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Albuquerque, New Mexico 87131


Interstitial cystitis/bladder pain syndrome (IC/BPS) is a poorly understood disease with unreliable treatments. Although it is not known what causes it for certain, we do know that life stressors may make the disease worse or cause flares. Mindfulness Based Stress Reduction (MBSR) is an 8 week class focused on meditation and other techniques that the investigators think may be helpful to people with IC/BPS. This trial will assign participants to an MBSR class or usual care for their IC/BPS to see if the MBSR class would be helpful for their disease.

Study summary:

BACKGROUND/SCIENTIFIC RATIONALE Interstitial cystitis/bladder pain syndrome (IC/BPS) is associated with significant morbidity and poorly understood underlying pathophysiology. IC/BPS comprises a symptom complex defined by the American Urological Association (AUA) as "An unpleasant sensation (pain, pressure, discomfort) perceived to be related to the urinary bladder, associated with lower urinary tract symptoms of more than six weeks duration, in the absence of infection or other identifiable causes"(1). Up to 11% of women are affected by IC/BPS (2), and the disorder may be significantly underdiagnosed (3). A 2008 study (4) indicated that 43% of patients with IC/BPS require multimodal therapy with an average of 7-12 yearly clinic visits at a cost of $9,000/patient. Twenty percent of women report wage losses of >$4000 per year (5). Current theories for the cause of IC/BPS include infectious agents, a defective uroepithelium permeable to toxic substances, structural abnormalities, neurogenic inflammation, increased neurologic sensitivity, or an allergic response involving increased numbers of bladder mast cells (6). Despite these theories, reliable treatments remain elusive. Most IC/BPS treatments target one of these proposed mechanisms, involve trial and error of several therapies (1), and often utilize multiple modalities (7). Treatment success ranges from 47-93% for intravesical instillation to 21-64% for oral therapies, with discontinuation rates up to 80% due to intolerable side effects (1). Efficacious treatments for IC/BPS that apply to a greater proportion of patients with limited side effects are urgently needed. Mindfulness Based Stress Reduction (MBSR), a Complementary Alternative Medicine (CAM)-based therapy, potentially fulfills this need. The Interstitial Cystitis Association (ICA), a patient-led organization, sponsored a survey of 2100 IC/BPS patients. They reported that 84% had tried CAM therapy and 55% of those surveyed reported that their physicians had recommended CAM (8). According to a 2007 National Health Interview survey (9), CAM is used by 38% of adults in the United States. MBSR has been successfully employed to treat chronic pain syndromes and has been used in disorders such as multiple chemical sensitivity, chronic fatigue syndrome, fibromyalgia (10), and irritable bowel syndrome (IBS) (11). These disorders may coexist in patients with IC/BPS (6). In IC/BPS, increases in stress are positively correlated with increased pain (12); and one study reported that up to 80% of IC/BPS patients found stress reduction decreased their symptoms (8). MBSR was found to be efficacious in the treatment of urgency urinary incontinence, a urinary disorder closely related to IC/BPS (13, 14). While MBSR has shown therapeutic promise in conditions that are similar to or coexist with IC/BPS, and has been rated as helpful by patients suffering from IC/BPS, rigorous randomized clinical trials investigating the efficacy of this intervention are lacking (8). OBJECTIVES/AIMS/HYPOTHESES Ultimately, the investigators long-term goal is to provide a much-needed treatment for IC/BPS using patient-centered therapy such as MBSR. The objective of this research is to conduct a pilot RCT to explore whether MBSR is acceptable to patients and results in improved symptoms when added to IC/BPS 1st and 2nd-line treatments as recommended in the American Urological Association guidelines (see Table 1). The investigators hypothesize that an 8-week MBSR class will be acceptable to IC/BPS patients and that MBSR used in conjunction with traditional 1st and 2nd line therapies will improve symptoms compared to IC/BPS patients using traditional 1st and 2nd line therapies alone. If this pilot study demonstrates effectiveness and acceptance of MBSR, it would provide data to justify a larger randomized controlled trial. If the investigators' hypothesis is supported with this exploratory study, MBSR, an understudied and potentially underutilized therapy, will expand treatment options for IC/BPS patients. The investigators' aims in pursuit of this goal are; Aim #1: To determine whether the addition of MBSR to 1st and 2nd line therapies as recommended by AUA guidelines improves IC/BPS symptoms as measured by the primary outcome the Global Response Assessment (GRA), as well as the O'Leary-Sant Symptom and Problem Index (OSPI), and Visual Analog (VAS) pain scale. Hypothesis: The investigators hypothesize that MBSR will be an effective treatment for IC/BPS as measured by the validated GRA, O'Leary-Sant and VAS pain scales. Aim #2: To evaluate whether participation in a structured MBSR class will improve quality of life, sexual function and overall self-efficacy in patients with IC/BPS, based on changes in the Short Form Health Survey (SF-12), Female Sexual Function Index (FSFI), and the Pain Self-Efficacy Scale (SES). Hypothesis: The investigators' hypothesize that MBSR will improve quality of life, sexual function and impressions of self-efficacy as measured by these validated scales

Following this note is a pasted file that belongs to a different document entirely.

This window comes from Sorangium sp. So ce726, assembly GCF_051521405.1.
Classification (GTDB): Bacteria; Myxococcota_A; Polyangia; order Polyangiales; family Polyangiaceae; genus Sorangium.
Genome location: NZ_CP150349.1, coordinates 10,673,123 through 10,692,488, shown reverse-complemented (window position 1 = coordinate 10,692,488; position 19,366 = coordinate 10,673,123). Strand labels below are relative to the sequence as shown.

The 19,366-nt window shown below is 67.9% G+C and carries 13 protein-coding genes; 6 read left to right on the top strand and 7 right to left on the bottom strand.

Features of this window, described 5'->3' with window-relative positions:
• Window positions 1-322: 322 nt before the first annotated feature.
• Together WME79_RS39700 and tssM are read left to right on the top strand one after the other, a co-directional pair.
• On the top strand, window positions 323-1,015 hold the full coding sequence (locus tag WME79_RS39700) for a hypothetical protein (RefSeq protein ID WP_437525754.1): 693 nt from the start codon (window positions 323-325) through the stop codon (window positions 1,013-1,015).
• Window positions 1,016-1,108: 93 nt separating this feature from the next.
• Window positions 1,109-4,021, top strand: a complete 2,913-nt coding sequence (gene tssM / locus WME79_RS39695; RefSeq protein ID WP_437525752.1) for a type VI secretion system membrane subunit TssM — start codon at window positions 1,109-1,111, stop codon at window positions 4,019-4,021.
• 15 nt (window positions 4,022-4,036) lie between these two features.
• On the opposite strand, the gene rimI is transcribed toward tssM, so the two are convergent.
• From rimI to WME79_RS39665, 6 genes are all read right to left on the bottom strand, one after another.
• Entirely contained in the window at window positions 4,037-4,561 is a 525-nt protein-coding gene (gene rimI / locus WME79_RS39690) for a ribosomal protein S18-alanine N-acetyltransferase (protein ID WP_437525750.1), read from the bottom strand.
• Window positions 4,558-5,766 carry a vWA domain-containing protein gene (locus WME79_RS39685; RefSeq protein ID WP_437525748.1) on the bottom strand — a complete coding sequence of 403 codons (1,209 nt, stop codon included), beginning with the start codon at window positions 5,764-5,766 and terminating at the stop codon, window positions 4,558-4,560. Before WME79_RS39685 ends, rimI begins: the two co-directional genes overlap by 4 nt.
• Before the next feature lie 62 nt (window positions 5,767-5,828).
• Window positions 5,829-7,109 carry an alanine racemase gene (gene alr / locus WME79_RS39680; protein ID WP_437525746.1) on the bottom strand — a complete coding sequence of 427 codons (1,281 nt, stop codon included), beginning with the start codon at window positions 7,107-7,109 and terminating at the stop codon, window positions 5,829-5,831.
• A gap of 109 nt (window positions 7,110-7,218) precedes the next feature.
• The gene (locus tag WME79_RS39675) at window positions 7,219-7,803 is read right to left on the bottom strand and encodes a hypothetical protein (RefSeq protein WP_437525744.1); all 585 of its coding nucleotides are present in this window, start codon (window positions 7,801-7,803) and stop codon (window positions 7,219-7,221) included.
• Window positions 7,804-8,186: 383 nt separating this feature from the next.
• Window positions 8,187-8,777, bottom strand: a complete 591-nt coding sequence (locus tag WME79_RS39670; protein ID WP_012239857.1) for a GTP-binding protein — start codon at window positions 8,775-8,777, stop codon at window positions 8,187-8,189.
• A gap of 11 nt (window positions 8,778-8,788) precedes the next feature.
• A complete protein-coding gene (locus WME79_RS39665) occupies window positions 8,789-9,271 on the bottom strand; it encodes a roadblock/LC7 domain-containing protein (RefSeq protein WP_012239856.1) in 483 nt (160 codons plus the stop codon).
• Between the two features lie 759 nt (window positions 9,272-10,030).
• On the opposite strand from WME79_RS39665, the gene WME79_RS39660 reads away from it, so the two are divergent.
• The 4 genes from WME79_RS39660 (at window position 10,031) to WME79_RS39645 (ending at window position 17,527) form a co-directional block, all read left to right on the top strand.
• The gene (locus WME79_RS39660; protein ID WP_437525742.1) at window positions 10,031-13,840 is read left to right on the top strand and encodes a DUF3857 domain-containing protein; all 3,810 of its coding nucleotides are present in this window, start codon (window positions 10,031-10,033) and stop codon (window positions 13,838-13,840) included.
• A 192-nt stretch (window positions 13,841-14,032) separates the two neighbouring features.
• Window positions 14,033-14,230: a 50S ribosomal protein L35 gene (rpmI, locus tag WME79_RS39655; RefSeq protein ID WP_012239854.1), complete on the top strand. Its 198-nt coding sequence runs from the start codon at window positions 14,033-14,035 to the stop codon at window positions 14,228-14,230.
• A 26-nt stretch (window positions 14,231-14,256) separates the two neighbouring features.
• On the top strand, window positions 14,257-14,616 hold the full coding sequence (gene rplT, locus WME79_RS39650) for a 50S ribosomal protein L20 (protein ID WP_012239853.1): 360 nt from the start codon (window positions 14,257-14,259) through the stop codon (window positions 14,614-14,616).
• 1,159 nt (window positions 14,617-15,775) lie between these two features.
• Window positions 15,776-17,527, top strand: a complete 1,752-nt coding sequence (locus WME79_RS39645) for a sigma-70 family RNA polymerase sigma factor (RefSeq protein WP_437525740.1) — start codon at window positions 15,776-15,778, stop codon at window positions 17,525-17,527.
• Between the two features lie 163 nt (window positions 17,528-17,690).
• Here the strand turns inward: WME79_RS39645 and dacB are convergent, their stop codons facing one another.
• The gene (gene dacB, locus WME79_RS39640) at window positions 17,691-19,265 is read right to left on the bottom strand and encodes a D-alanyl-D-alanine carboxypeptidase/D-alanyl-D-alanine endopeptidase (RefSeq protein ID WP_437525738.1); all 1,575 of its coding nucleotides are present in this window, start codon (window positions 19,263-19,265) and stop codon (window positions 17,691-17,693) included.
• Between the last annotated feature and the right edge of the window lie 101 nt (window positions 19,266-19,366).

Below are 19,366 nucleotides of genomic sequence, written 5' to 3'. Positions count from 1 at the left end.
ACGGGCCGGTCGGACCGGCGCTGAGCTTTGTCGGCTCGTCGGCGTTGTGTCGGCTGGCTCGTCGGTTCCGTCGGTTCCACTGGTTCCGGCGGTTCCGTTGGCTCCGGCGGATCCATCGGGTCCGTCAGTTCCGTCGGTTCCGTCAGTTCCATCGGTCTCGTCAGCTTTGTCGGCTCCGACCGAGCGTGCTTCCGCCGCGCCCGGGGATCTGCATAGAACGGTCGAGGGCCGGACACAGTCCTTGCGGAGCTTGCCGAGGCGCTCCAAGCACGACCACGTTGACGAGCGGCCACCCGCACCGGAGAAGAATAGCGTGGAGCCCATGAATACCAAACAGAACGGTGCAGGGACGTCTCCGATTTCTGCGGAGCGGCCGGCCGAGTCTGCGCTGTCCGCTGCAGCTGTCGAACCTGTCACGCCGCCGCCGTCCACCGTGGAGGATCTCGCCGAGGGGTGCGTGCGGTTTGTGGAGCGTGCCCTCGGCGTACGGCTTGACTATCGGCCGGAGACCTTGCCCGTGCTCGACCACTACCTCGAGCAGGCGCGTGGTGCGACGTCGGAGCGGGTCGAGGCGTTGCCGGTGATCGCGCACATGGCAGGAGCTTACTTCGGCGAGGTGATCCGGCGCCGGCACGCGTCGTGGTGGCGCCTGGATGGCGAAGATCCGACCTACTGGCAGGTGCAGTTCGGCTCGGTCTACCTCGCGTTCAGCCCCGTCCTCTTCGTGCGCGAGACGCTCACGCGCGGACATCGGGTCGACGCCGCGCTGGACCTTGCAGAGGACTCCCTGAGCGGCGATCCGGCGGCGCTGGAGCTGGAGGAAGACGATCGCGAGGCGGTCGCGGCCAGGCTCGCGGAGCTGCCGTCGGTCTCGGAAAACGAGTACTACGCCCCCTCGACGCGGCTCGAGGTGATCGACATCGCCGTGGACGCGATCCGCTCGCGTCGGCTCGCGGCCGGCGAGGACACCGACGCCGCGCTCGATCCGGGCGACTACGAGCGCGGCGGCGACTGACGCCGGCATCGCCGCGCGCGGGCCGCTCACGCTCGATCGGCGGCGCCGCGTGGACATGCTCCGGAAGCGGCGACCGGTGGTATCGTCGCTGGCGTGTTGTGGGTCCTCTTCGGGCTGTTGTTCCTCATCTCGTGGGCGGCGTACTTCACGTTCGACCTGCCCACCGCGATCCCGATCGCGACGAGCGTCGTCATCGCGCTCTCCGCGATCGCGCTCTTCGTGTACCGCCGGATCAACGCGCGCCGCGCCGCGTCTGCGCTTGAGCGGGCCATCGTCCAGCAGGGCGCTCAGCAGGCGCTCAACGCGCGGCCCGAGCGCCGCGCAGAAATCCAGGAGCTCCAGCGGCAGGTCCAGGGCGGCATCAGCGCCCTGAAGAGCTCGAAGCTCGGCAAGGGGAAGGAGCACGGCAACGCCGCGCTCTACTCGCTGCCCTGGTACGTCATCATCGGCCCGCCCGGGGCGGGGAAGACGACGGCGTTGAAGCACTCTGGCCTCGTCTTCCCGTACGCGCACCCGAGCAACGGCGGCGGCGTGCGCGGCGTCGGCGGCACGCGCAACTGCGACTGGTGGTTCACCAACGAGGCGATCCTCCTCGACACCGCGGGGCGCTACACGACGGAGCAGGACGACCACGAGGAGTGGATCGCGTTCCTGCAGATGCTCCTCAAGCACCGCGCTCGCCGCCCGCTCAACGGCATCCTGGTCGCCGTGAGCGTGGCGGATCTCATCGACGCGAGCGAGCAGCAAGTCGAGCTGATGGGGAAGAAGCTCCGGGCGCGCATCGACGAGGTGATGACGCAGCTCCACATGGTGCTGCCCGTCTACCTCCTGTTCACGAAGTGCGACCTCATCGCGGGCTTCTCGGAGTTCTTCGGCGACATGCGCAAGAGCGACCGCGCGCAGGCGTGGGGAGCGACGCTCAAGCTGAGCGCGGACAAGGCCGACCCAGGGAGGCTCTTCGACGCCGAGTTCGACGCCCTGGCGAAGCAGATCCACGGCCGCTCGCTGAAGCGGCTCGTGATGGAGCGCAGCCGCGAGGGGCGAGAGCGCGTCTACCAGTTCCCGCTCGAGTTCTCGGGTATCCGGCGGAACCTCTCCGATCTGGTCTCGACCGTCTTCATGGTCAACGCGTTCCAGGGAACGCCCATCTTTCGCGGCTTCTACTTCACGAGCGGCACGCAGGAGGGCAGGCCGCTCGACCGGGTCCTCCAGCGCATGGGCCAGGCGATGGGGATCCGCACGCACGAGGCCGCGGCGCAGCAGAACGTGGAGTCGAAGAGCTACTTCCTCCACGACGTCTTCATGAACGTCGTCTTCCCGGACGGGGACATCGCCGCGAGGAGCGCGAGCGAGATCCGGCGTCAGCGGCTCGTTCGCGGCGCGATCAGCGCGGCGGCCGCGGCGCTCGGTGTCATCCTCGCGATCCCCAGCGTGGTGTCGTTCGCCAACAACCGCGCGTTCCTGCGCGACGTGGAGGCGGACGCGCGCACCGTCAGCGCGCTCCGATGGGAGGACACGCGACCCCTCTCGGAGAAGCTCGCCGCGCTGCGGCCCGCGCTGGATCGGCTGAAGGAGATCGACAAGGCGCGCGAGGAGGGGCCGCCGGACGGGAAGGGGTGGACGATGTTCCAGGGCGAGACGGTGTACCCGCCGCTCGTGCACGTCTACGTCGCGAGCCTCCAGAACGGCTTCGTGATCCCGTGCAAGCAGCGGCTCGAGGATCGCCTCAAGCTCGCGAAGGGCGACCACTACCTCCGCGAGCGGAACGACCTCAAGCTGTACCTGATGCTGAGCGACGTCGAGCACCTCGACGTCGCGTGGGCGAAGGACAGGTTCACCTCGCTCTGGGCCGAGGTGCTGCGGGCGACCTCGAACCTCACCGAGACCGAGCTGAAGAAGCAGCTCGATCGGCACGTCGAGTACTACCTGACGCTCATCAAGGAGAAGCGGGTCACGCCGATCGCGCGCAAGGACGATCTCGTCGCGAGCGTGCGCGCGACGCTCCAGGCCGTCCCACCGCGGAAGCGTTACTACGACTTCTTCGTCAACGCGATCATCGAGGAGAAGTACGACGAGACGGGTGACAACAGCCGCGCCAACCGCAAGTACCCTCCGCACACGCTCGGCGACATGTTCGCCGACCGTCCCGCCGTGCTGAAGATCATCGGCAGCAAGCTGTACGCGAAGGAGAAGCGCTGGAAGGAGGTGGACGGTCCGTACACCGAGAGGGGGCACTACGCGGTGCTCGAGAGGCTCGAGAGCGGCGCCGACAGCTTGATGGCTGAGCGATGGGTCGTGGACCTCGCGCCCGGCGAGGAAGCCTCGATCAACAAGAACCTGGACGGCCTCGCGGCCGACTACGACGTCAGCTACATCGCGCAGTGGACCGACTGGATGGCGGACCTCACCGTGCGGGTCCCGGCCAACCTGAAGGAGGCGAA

Inclusion Criteria: - Actively utilizing but are incomplete responders to the AUA guideline's 1st or 2nd line therapies - Non-pregnant women ≥18 years old - Meets IC/BPS diagnosis by AUA guidelines, OSPI >8 - Negative UA or Urine Culture at time of diagnosis or within 2 months if no change in symptoms over that period - Able to speak and understand English - Currently undergoing 1st or 2nd-line treatment as per AUA guidelines, for at least 4 weeks duration Exclusion Criteria: - Untreated Urinary tract infection - Unevaluated Hematuria - Urinary retention - Pregnant or lactating women - History of cystectomy, augmentation cystoplasty or urinary diversion - History of cystitis potentially due to pelvic radiation or Cytoxan - Inability to speak and understand English - Either treatment naïve for IC/BPS or on 3rd line or higher treatment per AUA guidelines



Primary Contact:

Principal Investigator
Gregory Kanter, MD
Urogynecology Fellow

Backup Contact:


Location Contact:

Albuquerque, New Mexico 87131
United States

There is no listed contact information for this specific location.

Site Status: N/A

Data Source: ClinicalTrials.gov

Date Processed: November 19, 2017